The signature tool of Project Forgive, ‘The Apology’ is now being practiced in corporations, not-for- profit organizations, associations, and universities around the world.

THE RISE OF PROJECT FORGIVE

Project Forgive started as a short video created by Dr. Shawne to initiate a conversation on forgiveness. No politics, no religion, just an authentic inquiry of what forgiveness means to people across the globe.

The video’s compelling story is about a man – a friend of Dr. Shawne’s – who lost his wife and children to a drunk driver and responded with unexpected compassion. The video went viral to tens of thousands of screens across the globe.

Since then, Project Forgive has been officially endorsed by Archbishop Desmond Tutu and has grown to reach millions of people each month in social media and tens of thousands via Facebook Live broadcasts.

Its impact was so powerful and far-reaching that Project Forgive was honored with a 2016 Nobel Peace Prize nomination for the progressive and authentic conversations it caused globally.

This unprecedented response was the catalyst for the Project Forgive Foundation, a 501c3 non-religious, non- partisan organization, committed to causing community impact in mental health.

The organization’s programs and tools are designed to empower teachers, probation officers, and other community leaders who are most involved with developing, teaching, and mentoring kids.

To support the continued growth and work around the world, the group recently launched “The Apology” Necklace, a $25 sterling silver dove necklace crafted exclusively as a fundraiser for the Project Forgive Foundation.

Available at ProjectForgive.org, Dr. Shawne says the dove necklace represents bringing diverse communities together by developing and advancing skills for people who have direct and daily interaction with children.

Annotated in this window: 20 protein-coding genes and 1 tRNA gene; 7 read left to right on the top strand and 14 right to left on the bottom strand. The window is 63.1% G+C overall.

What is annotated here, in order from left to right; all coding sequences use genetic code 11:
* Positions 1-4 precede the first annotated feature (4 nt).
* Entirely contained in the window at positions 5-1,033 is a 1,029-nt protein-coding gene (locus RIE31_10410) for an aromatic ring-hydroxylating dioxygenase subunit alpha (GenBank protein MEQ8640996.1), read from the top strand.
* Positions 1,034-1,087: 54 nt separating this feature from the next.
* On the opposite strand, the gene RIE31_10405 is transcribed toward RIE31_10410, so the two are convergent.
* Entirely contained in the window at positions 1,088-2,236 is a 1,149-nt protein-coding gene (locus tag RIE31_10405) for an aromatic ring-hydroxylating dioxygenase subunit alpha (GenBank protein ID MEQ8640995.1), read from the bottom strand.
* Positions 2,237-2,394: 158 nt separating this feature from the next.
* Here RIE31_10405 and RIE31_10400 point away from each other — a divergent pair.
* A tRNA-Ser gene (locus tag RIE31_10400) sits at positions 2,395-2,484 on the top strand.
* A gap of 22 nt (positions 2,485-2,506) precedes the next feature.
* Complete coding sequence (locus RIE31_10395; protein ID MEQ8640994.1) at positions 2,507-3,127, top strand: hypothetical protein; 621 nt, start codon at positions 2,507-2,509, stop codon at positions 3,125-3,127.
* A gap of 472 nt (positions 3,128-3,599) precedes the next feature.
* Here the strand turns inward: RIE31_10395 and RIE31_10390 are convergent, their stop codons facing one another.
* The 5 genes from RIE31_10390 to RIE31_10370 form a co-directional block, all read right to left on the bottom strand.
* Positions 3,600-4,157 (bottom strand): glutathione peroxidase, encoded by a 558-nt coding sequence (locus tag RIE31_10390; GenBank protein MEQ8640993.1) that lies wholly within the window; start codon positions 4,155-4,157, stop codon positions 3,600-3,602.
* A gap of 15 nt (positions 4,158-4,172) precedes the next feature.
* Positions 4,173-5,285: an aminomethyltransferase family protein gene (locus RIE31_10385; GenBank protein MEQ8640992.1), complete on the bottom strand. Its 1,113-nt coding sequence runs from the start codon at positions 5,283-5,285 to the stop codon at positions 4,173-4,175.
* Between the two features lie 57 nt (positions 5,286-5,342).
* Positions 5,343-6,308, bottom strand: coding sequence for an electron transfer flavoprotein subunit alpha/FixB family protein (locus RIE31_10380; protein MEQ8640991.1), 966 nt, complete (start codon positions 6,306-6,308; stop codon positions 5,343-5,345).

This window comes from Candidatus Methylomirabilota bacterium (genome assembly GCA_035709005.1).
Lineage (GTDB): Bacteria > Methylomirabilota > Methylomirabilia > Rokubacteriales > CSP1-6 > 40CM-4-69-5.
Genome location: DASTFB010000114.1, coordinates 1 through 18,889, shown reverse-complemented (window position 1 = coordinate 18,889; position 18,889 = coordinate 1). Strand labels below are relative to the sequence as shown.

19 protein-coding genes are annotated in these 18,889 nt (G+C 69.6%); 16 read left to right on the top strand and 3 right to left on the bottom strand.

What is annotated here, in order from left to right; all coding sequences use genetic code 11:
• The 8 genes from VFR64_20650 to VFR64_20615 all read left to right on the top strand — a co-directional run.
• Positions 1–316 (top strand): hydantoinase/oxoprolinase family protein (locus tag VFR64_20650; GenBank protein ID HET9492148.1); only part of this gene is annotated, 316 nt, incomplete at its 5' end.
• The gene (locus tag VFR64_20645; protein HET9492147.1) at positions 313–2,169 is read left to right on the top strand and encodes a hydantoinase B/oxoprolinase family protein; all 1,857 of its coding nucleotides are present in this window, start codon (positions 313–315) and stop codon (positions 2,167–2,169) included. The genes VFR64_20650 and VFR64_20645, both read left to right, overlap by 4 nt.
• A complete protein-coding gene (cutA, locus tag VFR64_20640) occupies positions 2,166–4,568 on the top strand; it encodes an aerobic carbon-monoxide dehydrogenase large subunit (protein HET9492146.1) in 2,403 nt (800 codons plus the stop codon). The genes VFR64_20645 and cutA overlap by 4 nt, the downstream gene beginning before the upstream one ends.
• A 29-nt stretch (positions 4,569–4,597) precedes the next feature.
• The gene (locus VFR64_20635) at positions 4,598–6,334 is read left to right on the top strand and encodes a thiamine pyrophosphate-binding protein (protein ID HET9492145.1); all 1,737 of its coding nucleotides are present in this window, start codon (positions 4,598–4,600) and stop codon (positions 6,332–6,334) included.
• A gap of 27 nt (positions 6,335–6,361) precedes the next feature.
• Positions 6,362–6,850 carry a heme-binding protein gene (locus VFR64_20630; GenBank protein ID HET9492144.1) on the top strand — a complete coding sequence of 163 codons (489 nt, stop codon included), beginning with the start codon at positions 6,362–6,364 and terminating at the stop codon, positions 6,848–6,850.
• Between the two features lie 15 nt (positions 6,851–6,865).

It comes packaged with Project Forgive’s most-requested tool – the 3-step process to accept the apology you’ll never receive – and 100% of all proceeds go directly to Project Forgive.

Next up is a soon-to-be-released, non-religious, non- partisan documentary that explores forgiveness: the myths; the health implications of choosing to forgive (or not to); and the real stories of people who have overcome pain, bitterness, and anger and found joy.

PIVOT POINTS

Like most good things, Dr. Shawne’s “The Apology” was born out of necessity. But it is because of her willingness to accept, if not embrace, her own vulnerability that the power of her work has been able to help so many others.

Yes, Dr. Shawne is consistently rated among the top speakers and trainers globally and has been featured on major media such as CNN, ABC, NBC, CBC, and Inc. Magazine.

Meanwhile, in this last year, she lost her father and sister to cancer. Her brother and mother are facing terminal cancer today. And her relationship with her mother can be described as ‘challenging’ for about as far back as Dr. Shawne can remember.

“My background includes childhood trauma and sexual abuse,” she said. “My mother carried a lot of guilt; I carried a lot of shame.

By practicing her own philosophies relentlessly, she has been able to release much of the pain and resentment that has defined her relationship with her mom for so many years.

“We’ve worked as a mother-daughter team to move through the years of betrayal, pain, and anguish,” she said. “Our relationship is far from perfect, and we have come full circle with respect, love, and appreciation for each others’ journey.”

In that way, “The Apology” serves as a pivot point. And for entrepreneurs like author Randy Gage – whose story is featured in the upcoming Project Forgive documentary – it’s the difference between deciding to be the victor in your story or the victim.

Gage knows firsthand that forgiveness is a powerful tool.